C. Lakes Buyan and Tamblingan
These are accessible from trails on the south side of each lake; I think the trails meet but we walked in from either end as the path in the middle was impassable after so much rain. See Lonely Planet for a rough access map that is good enough to get you where you want to be. The crater slopes here are covered in superb elevated rainforest, a lot of which is in really good condition with massive trees and epiphytes everywhere. Birds were much harder to see here than at the Botanic Garden or by Ashram but this is the only place I saw Dark-backed Imperial Pigeon, Orange-fronted Barbet (latter abundant on voice everywhere, but a devil to see) and Lesser Cuckoo-shrike. Grey-cheeked Green Pigeons were abundant and I eventually connected with two Sunda Warblers, very much a super-Seicurcus (if such a term is not oxymoronic).
5. Bali Barat National Park
Devoted as I am to mossy cloud forest, as occurs around Bedagul, Bali Barat is far and away the best birding site on the island. Out of some 140 species on the trip, I saw over 80 in just over 2 ½ days here, 40 of which I saw nowhere else. There is a fantastic range of habitat, from mangrove covered islands and foreshores to monsoon forest, drier savannah and grassland, muddy rainforest in the valleys and higher up and even a large area of drying saltpans for waders. With the national park running uphill into cloud-draped peaks, and epic early-morning views across the straits to the volcanoes of eastern Java, the backdrop is as good as the birds. Teaming up with Hery (see Guides, above) makes life very easy indeed. The key sites visited and species seen were:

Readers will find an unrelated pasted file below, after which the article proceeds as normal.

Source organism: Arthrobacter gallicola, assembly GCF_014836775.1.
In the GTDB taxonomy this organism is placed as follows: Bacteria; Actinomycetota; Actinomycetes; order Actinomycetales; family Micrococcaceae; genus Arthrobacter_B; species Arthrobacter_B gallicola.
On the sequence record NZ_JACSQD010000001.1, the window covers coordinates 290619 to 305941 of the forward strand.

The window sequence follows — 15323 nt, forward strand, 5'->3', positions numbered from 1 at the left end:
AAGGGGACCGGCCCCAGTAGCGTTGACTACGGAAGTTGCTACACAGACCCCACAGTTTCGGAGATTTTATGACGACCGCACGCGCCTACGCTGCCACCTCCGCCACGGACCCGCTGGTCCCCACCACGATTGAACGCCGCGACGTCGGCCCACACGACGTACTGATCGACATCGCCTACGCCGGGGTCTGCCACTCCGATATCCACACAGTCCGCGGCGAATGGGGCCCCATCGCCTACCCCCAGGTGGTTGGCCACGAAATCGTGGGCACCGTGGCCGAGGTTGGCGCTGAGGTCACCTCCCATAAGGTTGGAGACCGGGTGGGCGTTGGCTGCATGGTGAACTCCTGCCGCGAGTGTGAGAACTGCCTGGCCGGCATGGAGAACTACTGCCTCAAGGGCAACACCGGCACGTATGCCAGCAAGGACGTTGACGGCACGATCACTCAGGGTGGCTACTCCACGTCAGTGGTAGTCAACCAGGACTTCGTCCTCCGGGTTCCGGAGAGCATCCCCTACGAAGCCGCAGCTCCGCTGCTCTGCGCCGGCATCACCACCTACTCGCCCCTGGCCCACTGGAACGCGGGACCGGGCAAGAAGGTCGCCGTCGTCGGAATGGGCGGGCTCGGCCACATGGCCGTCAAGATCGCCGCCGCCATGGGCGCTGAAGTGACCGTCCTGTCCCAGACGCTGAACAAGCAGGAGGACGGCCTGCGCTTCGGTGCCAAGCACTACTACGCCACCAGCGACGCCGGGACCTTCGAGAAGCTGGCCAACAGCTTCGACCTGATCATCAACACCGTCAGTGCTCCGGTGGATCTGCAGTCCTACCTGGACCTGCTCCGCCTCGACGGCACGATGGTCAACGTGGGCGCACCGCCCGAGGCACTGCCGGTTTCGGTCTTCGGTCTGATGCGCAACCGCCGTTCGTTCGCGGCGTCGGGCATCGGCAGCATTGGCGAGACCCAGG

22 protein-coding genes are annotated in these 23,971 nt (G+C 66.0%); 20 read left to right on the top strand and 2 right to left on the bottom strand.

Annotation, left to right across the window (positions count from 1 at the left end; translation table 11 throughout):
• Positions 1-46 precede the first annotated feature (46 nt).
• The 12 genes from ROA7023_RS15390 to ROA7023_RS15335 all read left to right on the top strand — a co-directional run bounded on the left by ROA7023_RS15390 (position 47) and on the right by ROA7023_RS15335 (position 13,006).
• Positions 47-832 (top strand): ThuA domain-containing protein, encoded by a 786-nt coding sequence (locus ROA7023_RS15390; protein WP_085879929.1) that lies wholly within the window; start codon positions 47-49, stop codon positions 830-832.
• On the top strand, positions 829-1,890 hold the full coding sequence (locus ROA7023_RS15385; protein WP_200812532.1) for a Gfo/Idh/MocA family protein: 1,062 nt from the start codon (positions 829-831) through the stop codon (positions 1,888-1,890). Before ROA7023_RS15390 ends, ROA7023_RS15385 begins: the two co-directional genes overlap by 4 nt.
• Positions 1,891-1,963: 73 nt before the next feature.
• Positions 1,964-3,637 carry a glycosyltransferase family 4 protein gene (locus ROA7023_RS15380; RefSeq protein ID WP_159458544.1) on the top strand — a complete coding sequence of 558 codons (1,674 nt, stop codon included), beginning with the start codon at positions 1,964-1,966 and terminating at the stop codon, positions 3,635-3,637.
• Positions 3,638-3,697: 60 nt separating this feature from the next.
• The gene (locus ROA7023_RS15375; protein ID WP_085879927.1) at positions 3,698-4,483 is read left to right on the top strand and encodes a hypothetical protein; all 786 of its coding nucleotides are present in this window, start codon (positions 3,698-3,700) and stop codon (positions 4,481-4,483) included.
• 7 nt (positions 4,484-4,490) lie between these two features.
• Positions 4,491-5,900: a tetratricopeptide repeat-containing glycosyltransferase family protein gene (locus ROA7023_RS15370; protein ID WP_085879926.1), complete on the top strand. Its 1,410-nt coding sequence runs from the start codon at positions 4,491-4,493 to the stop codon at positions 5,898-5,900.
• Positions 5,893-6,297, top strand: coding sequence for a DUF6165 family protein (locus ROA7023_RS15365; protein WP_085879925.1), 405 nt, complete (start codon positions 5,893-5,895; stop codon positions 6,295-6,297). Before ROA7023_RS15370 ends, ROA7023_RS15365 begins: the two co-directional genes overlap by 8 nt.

This is a 30 minute boat journey from the jetty at Labuhan Lalang. From hopping ashore to be greeted by Savannah Nightjars on the beach until leaving almost six hours later, the birding was first-rate throughout. Key species include the scarce and mobile Black-winged Starling, which we eventually saw very well indeed and, of course, Bali Starling. There are currently around 35 of these, the vast majority being birds released (or offspring of released birds) in the last couple of years. Another six individuals are due for release in June 2011.We spent a lot of time seeking out, and eventually seeing well, a shy pair feeding in a tall tree; pairs around the release cage were much more approachable.
En-route there were plenty of other good birds too, including Black-thighed Falconet, Orange-breasted Green Pigeon, Island Collared Dove, Dollarbird, Chestnut-headed Bee-eater, and Small Minivet. However, all of these were eclipsed by the appearance of both a bonus Java Sparrow (now very rare across Bali – and apparently even harder in Java - and only regular at Bali Barat from June to autumn when the grasses are seeding) and no less than six Chinese Sparrowhawks, all migrating across the straits to Java. The latter can be numerous on arrival in October but are far less predictable on exit in spring. Almost as rare as the sparrow were three Beach Thick-knees on Menjangan Island; Hery has located about 30 of these monster semi-reptilians in Bali Barat, making here just about the best area in the world to find them (outside Australia at least). Lemon-bellied White-eye is the other speciality on this small island and impossible to miss.